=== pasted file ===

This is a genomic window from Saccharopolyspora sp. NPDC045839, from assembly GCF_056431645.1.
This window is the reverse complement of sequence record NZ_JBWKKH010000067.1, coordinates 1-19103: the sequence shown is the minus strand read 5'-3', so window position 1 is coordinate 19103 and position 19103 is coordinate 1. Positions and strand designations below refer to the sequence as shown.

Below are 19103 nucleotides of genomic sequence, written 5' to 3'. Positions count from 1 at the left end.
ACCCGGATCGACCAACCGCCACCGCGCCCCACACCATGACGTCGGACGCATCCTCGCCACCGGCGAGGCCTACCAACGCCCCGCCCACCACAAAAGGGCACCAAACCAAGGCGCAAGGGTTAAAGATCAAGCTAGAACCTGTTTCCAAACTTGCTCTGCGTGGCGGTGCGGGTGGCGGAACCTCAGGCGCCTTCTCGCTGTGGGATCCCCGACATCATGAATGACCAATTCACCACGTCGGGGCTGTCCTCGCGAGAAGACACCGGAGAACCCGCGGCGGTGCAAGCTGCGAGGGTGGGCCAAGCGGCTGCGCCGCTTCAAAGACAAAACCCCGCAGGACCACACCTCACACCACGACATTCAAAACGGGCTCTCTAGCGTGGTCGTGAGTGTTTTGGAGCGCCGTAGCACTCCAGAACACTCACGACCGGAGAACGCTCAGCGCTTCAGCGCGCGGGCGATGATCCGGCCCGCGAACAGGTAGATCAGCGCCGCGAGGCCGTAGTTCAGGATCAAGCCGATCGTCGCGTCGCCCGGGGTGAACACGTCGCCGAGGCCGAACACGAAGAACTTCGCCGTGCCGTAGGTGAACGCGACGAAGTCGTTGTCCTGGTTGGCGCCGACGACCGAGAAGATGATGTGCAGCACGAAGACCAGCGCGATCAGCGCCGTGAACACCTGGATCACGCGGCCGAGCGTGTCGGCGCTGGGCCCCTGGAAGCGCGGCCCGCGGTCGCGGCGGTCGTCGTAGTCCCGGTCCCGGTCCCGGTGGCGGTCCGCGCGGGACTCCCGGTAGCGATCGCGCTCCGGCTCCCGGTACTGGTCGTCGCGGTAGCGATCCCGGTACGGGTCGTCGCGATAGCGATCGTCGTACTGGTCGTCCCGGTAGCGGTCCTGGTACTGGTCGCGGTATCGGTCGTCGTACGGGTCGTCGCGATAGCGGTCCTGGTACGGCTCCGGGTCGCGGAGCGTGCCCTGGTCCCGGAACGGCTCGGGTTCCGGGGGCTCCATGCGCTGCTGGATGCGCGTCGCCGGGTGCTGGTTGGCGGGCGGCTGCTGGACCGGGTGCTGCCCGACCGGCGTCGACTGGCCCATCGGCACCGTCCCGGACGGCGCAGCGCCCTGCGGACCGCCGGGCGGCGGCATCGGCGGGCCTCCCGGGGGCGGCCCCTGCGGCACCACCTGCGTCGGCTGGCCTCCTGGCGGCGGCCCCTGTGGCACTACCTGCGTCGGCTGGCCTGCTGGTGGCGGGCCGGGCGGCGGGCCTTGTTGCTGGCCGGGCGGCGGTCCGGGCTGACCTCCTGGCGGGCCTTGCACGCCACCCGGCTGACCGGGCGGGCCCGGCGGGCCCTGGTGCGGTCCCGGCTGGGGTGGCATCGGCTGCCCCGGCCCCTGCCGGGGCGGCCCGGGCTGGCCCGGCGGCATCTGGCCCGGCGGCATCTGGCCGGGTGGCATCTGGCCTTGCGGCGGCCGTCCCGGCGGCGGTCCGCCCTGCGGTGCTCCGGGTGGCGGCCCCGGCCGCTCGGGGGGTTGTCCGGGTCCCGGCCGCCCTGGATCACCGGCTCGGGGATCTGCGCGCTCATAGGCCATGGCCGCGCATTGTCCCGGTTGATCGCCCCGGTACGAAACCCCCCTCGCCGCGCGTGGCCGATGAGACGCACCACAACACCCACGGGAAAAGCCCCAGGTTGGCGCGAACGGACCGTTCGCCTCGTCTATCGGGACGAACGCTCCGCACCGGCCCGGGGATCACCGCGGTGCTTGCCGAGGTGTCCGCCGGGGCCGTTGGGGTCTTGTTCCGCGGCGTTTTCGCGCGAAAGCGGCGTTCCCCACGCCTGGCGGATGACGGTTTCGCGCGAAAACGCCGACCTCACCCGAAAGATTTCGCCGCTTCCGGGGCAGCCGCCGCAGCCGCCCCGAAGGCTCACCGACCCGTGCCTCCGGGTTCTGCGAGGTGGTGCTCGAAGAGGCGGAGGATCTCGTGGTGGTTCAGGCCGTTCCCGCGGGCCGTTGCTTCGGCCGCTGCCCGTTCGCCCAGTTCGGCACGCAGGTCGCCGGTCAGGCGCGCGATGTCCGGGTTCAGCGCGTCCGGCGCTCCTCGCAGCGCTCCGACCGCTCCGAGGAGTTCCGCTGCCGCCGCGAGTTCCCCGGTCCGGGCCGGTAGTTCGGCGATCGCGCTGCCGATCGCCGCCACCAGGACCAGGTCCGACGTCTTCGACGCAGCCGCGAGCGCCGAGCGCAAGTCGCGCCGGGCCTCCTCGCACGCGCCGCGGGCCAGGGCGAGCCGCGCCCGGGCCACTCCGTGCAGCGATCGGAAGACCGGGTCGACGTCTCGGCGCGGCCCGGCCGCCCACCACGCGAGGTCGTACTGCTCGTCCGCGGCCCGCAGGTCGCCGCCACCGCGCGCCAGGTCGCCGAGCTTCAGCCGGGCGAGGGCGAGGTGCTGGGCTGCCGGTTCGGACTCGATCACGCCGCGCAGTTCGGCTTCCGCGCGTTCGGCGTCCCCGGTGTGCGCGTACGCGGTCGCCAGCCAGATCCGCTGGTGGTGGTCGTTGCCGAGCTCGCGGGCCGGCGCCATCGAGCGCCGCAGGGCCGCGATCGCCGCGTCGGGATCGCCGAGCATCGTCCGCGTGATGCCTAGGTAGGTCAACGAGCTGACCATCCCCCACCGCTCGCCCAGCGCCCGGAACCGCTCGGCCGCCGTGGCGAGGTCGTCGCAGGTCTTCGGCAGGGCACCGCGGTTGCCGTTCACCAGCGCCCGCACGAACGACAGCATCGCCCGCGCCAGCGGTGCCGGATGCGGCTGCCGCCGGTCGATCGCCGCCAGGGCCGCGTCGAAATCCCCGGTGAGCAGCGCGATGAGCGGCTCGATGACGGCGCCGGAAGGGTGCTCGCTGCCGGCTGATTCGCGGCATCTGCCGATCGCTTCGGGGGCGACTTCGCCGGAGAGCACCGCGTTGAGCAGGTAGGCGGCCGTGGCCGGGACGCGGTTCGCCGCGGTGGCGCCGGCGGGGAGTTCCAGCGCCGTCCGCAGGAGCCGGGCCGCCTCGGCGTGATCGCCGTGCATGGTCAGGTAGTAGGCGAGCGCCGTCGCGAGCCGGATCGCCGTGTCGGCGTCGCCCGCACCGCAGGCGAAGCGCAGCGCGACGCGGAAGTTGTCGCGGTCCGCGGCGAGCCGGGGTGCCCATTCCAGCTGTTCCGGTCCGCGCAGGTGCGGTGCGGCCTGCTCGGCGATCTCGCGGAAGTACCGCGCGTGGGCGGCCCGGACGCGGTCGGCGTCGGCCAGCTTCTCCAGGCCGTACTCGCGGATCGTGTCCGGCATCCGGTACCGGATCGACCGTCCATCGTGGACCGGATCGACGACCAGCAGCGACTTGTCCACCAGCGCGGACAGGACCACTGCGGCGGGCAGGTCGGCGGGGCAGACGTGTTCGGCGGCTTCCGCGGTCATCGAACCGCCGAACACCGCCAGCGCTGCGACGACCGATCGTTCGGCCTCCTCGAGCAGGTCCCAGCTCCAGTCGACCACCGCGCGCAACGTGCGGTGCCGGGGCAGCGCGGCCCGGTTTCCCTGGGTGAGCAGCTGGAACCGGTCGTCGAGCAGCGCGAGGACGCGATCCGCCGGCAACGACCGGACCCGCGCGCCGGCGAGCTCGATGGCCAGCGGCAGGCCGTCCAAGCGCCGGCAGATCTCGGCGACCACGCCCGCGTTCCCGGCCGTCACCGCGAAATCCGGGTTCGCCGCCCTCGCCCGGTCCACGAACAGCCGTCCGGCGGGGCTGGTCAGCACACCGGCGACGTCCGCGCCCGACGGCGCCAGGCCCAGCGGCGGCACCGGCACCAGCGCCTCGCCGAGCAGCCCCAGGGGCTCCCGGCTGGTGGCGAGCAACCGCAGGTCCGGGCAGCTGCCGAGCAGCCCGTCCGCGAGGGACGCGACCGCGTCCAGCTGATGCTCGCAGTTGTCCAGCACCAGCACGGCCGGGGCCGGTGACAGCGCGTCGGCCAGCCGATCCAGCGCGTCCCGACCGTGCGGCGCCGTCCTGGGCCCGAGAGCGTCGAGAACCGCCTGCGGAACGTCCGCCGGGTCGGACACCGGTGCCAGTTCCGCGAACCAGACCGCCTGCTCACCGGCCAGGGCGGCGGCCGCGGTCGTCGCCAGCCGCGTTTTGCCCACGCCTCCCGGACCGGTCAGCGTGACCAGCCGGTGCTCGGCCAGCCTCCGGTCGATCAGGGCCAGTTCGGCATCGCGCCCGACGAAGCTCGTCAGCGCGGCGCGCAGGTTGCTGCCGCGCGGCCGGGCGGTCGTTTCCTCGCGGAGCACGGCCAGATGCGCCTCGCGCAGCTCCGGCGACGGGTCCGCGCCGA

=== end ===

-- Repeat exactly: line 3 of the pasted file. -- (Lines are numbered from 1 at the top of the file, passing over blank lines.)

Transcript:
Below are 19103 nucleotides of genomic sequence, written 5' to 3'. Positions count from 1 at the left end.